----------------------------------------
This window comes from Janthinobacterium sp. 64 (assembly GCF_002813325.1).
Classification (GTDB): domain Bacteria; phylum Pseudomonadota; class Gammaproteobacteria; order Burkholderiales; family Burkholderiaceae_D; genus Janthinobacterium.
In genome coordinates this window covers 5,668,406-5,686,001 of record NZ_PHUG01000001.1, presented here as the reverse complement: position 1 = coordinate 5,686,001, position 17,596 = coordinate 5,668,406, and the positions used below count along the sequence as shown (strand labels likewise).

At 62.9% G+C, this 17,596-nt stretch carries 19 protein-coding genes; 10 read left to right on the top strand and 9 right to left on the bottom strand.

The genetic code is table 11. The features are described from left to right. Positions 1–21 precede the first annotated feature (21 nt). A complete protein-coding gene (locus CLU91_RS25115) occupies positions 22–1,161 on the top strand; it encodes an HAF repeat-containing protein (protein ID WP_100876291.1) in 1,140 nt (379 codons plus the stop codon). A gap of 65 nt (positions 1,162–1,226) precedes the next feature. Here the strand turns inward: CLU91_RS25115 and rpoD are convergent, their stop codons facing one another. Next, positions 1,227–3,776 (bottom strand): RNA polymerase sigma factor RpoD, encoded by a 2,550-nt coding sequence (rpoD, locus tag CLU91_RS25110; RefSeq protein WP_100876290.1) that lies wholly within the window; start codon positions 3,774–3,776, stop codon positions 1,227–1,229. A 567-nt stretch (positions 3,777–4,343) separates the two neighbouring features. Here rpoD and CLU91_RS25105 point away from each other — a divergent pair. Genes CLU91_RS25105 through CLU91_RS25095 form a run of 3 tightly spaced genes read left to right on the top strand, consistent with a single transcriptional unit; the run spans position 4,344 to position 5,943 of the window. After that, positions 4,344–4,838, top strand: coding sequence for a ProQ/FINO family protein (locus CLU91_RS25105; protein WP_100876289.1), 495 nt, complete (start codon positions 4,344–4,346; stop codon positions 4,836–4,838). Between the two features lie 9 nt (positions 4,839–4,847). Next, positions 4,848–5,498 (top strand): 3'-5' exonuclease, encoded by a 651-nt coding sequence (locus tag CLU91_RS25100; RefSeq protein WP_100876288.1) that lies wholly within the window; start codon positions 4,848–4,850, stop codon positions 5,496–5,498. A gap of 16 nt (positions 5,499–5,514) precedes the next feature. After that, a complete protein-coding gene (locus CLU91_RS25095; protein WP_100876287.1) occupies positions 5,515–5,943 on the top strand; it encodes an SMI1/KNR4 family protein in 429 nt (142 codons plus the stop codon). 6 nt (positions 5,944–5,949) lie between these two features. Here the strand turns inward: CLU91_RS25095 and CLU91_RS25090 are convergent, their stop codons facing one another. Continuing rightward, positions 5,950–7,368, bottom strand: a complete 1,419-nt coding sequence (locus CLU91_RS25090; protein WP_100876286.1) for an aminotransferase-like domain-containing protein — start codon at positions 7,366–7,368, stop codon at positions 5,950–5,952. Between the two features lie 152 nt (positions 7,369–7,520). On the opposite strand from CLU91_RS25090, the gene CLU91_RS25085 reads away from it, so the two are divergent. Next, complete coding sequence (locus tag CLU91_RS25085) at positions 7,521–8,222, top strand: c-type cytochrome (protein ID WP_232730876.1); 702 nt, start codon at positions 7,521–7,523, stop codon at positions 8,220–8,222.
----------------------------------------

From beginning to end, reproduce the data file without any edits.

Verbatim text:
This window comes from Janthinobacterium sp. 64 (assembly GCF_002813325.1).
Classification (GTDB): domain Bacteria; phylum Pseudomonadota; class Gammaproteobacteria; order Burkholderiales; family Burkholderiaceae_D; genus Janthinobacterium.
In genome coordinates this window covers 5,668,406-5,686,001 of record NZ_PHUG01000001.1, presented here as the reverse complement: position 1 = coordinate 5,686,001, position 17,596 = coordinate 5,668,406, and the positions used below count along the sequence as shown (strand labels likewise).

At 62.9% G+C, this 17,596-nt stretch carries 19 protein-coding genes; 10 read left to right on the top strand and 9 right to left on the bottom strand.

The genetic code is table 11. The features are described from left to right. Positions 1–21 precede the first annotated feature (21 nt). A complete protein-coding gene (locus CLU91_RS25115) occupies positions 22–1,161 on the top strand; it encodes an HAF repeat-containing protein (protein ID WP_100876291.1) in 1,140 nt (379 codons plus the stop codon). A gap of 65 nt (positions 1,162–1,226) precedes the next feature. Here the strand turns inward: CLU91_RS25115 and rpoD are convergent, their stop codons facing one another. Next, positions 1,227–3,776 (bottom strand): RNA polymerase sigma factor RpoD, encoded by a 2,550-nt coding sequence (rpoD, locus tag CLU91_RS25110; RefSeq protein WP_100876290.1) that lies wholly within the window; start codon positions 3,774–3,776, stop codon positions 1,227–1,229. A 567-nt stretch (positions 3,777–4,343) separates the two neighbouring features. Here rpoD and CLU91_RS25105 point away from each other — a divergent pair. Genes CLU91_RS25105 through CLU91_RS25095 form a run of 3 tightly spaced genes read left to right on the top strand, consistent with a single transcriptional unit; the run spans position 4,344 to position 5,943 of the window. After that, positions 4,344–4,838, top strand: coding sequence for a ProQ/FINO family protein (locus CLU91_RS25105; protein WP_100876289.1), 495 nt, complete (start codon positions 4,344–4,346; stop codon positions 4,836–4,838). Between the two features lie 9 nt (positions 4,839–4,847). Next, positions 4,848–5,498 (top strand): 3'-5' exonuclease, encoded by a 651-nt coding sequence (locus tag CLU91_RS25100; RefSeq protein WP_100876288.1) that lies wholly within the window; start codon positions 4,848–4,850, stop codon positions 5,496–5,498. A gap of 16 nt (positions 5,499–5,514) precedes the next feature. After that, a complete protein-coding gene (locus CLU91_RS25095; protein WP_100876287.1) occupies positions 5,515–5,943 on the top strand; it encodes an SMI1/KNR4 family protein in 429 nt (142 codons plus the stop codon). 6 nt (positions 5,944–5,949) lie between these two features. Here the strand turns inward: CLU91_RS25095 and CLU91_RS25090 are convergent, their stop codons facing one another. Continuing rightward, positions 5,950–7,368, bottom strand: a complete 1,419-nt coding sequence (locus CLU91_RS25090; protein WP_100876286.1) for an aminotransferase-like domain-containing protein — start codon at positions 7,366–7,368, stop codon at positions 5,950–5,952. Between the two features lie 152 nt (positions 7,369–7,520). On the opposite strand from CLU91_RS25090, the gene CLU91_RS25085 reads away from it, so the two are divergent. Next, complete coding sequence (locus tag CLU91_RS25085) at positions 7,521–8,222, top strand: c-type cytochrome (protein ID WP_232730876.1); 702 nt, start codon at positions 7,521–7,523, stop codon at positions 8,220–8,222.